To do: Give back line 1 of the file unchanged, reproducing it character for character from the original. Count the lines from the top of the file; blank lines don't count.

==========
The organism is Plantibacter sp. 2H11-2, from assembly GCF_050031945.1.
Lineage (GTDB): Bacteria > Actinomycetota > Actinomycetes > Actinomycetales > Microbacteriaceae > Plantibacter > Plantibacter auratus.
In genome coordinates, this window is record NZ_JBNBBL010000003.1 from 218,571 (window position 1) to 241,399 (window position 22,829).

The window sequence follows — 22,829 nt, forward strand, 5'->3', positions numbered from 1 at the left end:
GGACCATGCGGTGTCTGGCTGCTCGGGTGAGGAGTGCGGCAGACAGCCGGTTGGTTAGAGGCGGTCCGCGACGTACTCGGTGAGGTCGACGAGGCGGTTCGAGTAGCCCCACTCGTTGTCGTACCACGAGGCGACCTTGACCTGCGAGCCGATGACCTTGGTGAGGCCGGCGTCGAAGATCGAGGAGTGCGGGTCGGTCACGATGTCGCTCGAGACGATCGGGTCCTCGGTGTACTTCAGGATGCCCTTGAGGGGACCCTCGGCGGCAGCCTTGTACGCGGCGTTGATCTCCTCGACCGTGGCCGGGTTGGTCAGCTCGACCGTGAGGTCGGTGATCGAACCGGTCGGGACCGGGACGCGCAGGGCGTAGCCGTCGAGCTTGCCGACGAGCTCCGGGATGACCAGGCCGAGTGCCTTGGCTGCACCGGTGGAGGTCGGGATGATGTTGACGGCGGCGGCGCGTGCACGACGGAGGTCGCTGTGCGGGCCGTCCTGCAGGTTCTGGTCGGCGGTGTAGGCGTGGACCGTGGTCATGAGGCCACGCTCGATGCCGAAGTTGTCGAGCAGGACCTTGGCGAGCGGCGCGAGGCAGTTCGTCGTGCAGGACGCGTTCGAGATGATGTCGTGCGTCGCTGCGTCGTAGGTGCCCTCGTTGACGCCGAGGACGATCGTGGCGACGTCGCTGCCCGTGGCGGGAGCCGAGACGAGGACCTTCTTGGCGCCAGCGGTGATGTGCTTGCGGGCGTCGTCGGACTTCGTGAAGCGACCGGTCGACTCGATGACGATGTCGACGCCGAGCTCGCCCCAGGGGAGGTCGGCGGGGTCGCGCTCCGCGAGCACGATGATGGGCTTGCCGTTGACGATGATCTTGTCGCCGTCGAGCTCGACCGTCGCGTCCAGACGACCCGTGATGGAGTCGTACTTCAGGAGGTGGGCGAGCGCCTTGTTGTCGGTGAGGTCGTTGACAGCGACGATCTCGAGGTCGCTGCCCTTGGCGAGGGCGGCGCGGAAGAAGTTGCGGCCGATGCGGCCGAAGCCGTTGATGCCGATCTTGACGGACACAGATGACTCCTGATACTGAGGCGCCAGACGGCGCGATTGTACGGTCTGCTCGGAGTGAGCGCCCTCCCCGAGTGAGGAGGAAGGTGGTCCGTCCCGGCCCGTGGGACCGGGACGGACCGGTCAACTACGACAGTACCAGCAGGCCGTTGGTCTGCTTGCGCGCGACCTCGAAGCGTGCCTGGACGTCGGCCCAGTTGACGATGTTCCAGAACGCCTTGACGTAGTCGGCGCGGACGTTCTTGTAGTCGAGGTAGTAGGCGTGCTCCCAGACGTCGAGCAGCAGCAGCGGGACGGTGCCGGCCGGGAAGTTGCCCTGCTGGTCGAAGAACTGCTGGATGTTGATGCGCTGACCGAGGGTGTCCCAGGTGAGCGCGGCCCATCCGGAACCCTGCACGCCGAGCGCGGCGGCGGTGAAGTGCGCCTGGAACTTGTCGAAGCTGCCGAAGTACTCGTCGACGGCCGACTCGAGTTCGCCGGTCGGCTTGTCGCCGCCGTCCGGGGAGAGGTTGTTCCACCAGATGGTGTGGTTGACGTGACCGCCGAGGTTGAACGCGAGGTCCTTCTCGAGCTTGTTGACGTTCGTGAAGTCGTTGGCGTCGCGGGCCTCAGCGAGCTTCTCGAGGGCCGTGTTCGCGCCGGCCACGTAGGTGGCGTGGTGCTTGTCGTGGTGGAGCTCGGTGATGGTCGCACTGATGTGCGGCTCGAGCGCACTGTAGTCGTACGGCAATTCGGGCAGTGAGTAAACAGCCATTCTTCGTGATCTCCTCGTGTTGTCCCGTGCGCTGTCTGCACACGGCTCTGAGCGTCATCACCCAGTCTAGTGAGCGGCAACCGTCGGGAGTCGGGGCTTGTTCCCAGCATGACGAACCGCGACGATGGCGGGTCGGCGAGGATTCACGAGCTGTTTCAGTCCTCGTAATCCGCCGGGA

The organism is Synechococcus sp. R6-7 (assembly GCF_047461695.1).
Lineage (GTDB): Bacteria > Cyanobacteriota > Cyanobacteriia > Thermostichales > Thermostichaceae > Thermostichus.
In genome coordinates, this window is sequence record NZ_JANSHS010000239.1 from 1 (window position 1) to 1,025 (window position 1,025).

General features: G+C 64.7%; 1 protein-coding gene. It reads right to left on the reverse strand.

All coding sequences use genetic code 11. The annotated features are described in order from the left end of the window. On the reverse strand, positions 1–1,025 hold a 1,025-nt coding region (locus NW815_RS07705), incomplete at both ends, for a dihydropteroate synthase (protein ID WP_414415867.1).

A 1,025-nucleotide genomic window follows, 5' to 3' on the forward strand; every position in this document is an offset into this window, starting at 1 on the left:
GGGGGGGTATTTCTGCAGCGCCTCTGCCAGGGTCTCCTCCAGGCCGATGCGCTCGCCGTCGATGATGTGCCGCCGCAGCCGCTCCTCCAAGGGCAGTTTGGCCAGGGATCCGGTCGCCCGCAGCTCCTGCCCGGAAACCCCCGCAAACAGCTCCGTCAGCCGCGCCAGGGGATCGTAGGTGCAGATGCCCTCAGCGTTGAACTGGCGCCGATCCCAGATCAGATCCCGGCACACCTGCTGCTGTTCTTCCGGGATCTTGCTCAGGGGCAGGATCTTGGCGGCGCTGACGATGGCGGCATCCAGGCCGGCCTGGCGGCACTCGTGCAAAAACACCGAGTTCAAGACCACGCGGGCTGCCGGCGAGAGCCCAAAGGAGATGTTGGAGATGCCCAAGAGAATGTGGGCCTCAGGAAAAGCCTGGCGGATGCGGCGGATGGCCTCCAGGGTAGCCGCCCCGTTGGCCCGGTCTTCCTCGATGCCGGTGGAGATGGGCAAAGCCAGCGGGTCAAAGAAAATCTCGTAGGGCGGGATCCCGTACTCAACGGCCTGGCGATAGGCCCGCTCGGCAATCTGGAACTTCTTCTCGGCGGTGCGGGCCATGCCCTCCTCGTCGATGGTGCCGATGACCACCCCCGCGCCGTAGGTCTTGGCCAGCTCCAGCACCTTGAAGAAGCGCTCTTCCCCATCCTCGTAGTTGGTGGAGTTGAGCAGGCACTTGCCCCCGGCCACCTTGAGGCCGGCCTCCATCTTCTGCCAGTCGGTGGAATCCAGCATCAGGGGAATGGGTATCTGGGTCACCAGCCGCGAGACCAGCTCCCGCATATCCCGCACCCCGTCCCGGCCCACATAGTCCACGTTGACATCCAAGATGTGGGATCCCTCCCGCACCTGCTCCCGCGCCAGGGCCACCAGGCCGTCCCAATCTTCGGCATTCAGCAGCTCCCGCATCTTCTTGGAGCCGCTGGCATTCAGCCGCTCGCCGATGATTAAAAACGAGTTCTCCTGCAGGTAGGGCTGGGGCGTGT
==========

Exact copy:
The organism is Plantibacter sp. 2H11-2, from assembly GCF_050031945.1.